A stampede during Cambodia’s annual Water Festival has left an estimated 350 people dead late last month. It is still unclear precisely what incident led to the crush; however, CNN reported that the military began using water cannons on thousands of people walking on an overcrowded bridge. There is further speculation that faulty wiring caused a number of people to suffer an electric shock, which sparked a mass panic and the ensuing crush.

In the past five months, #*IT Happens has covered the issue of crowd crush four times. As incident after incident leads to further loss of life, it is becoming clear that there are still lessons to be learned.

Factors Leading to the Crush

In June, we looked at the FIST Model of crowd crush – Force, Information, Space, Time – and how it could be used to analyse why a crush occurred. Applying the model to the Cambodian disaster may prove helpful in understand some key factors leading to the incident.

More important, it may also be used as a case study to prevent further future incidents.


  • Dynamic crowd movements and excessive crowd densities can create dangerous forces upon the human body.

Thousands of people were crossing the overcrowded bridge in one direction, when others attempted to cross the bridge in the opposite direction.


  • If the crowd is not provided with accurate and timely information about the perceived risk, crowd crush is more likely.

A CNN source said the panic of the crowd set in when police began firing a water cannon onto the people on the bridge. It is possible that the crush began because the crowd were simply confused, and panicked.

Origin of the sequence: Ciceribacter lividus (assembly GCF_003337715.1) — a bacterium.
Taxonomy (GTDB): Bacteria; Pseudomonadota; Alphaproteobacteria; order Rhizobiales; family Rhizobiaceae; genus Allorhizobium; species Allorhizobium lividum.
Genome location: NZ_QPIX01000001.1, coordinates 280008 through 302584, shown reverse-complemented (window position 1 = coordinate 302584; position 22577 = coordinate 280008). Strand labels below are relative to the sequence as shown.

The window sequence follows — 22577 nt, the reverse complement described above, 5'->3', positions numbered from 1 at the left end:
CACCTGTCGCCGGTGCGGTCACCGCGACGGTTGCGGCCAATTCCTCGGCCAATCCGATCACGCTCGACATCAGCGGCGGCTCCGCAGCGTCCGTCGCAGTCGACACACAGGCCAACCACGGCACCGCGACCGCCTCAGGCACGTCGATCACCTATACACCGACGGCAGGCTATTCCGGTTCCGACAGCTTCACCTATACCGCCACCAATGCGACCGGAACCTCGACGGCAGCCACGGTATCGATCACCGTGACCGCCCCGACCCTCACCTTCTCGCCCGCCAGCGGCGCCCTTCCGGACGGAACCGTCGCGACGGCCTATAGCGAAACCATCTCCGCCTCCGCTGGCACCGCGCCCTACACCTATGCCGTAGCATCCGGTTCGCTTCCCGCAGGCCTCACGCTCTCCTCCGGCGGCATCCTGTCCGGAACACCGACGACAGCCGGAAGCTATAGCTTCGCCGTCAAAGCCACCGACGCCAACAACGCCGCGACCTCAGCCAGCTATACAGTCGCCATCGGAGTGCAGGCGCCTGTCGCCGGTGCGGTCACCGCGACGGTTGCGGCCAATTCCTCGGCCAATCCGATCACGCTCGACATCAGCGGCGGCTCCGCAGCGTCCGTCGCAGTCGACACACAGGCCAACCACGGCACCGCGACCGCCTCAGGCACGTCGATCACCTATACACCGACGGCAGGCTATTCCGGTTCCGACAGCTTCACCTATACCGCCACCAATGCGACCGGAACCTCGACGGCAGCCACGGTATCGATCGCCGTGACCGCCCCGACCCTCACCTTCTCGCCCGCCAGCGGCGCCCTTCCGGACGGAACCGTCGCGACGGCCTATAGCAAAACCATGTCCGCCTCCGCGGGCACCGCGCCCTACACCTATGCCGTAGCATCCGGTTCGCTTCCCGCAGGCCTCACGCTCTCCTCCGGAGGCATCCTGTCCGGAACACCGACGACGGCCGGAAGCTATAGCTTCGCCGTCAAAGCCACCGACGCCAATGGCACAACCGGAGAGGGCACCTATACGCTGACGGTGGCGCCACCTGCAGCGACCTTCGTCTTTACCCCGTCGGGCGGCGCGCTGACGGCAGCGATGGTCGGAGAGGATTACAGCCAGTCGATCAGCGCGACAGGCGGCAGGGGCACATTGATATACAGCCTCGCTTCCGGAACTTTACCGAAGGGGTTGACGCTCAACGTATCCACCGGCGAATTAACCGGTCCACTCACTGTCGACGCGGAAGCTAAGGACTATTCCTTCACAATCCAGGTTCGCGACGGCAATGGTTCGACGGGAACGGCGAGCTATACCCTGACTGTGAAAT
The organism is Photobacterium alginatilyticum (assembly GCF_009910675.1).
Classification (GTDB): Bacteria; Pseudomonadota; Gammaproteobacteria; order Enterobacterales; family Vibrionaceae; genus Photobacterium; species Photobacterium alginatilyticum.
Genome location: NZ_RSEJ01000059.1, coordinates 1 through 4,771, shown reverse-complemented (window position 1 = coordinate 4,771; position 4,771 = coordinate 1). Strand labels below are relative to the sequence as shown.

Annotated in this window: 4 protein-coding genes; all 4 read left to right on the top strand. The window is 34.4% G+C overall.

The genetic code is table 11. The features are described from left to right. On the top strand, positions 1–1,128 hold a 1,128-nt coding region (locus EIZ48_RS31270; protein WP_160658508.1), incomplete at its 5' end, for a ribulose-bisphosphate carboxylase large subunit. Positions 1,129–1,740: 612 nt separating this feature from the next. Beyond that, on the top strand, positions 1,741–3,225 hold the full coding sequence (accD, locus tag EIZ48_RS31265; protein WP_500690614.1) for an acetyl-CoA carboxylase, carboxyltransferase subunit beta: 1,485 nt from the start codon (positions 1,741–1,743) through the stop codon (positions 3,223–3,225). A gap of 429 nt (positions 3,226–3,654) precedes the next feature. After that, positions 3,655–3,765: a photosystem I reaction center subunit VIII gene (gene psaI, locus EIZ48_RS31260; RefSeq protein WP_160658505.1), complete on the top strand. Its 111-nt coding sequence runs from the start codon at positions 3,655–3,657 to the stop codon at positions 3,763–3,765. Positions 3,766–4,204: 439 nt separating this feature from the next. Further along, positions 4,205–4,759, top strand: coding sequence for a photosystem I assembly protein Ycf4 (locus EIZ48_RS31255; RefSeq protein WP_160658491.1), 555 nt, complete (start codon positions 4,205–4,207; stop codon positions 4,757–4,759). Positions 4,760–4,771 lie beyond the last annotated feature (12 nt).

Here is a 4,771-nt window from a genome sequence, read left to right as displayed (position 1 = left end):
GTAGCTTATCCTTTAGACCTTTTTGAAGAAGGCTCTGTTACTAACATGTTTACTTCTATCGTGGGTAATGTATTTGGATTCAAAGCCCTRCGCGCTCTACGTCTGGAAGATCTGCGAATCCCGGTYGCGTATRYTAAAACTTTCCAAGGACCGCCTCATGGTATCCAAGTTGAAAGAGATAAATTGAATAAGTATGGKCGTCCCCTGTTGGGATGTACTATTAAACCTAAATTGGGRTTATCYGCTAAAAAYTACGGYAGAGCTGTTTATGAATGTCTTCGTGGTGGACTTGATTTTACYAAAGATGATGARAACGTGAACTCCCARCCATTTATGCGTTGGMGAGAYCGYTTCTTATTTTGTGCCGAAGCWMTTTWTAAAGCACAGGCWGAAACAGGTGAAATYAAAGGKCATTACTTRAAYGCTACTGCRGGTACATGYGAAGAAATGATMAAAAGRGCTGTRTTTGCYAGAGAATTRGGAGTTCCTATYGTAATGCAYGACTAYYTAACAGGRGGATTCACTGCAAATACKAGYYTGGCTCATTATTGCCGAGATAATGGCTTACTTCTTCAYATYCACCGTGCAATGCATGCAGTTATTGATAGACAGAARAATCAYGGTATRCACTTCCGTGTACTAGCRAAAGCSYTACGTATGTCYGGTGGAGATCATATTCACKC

• The amount of physical space in a venue or section of a venue will play a huge part in whether a crush occurs. Factors may include: venue capacity, configuration, traffic flow and maximum occupancies.

The Economist online has said “The water festival, which sees a city of around 1.2m swell to more than double its normal size, has ever been a disaster waiting to happen.”

It continued: “Every year the entire centre of Phnom Penh is snarled with hundreds of thousands of rural visitors, many of whom sleep in temples, schools and sidewalks during the period of the festival. “

Clearly, Phnom Penh does not have the physical space or infrastructure (including the bridge) to accommodate such a large crowd safely.


  • The amount of time exposed to excessive crowd densities will impact on the severity of a crush. A venue can attempt to reduce the periods of intense crowd densities in any one section by staggering post-event entertainment. In addition, staggering public transport arrival times and corralling people through pedestrian barriers will help to slow the flow.

In this instance, one person caught in the panic said “I was stuck in the middle of the bridge among nearly 1,000 people for about two hours.” It is clear that it was the prolonged exposure to excessive crowds that contributed to the crush occurring.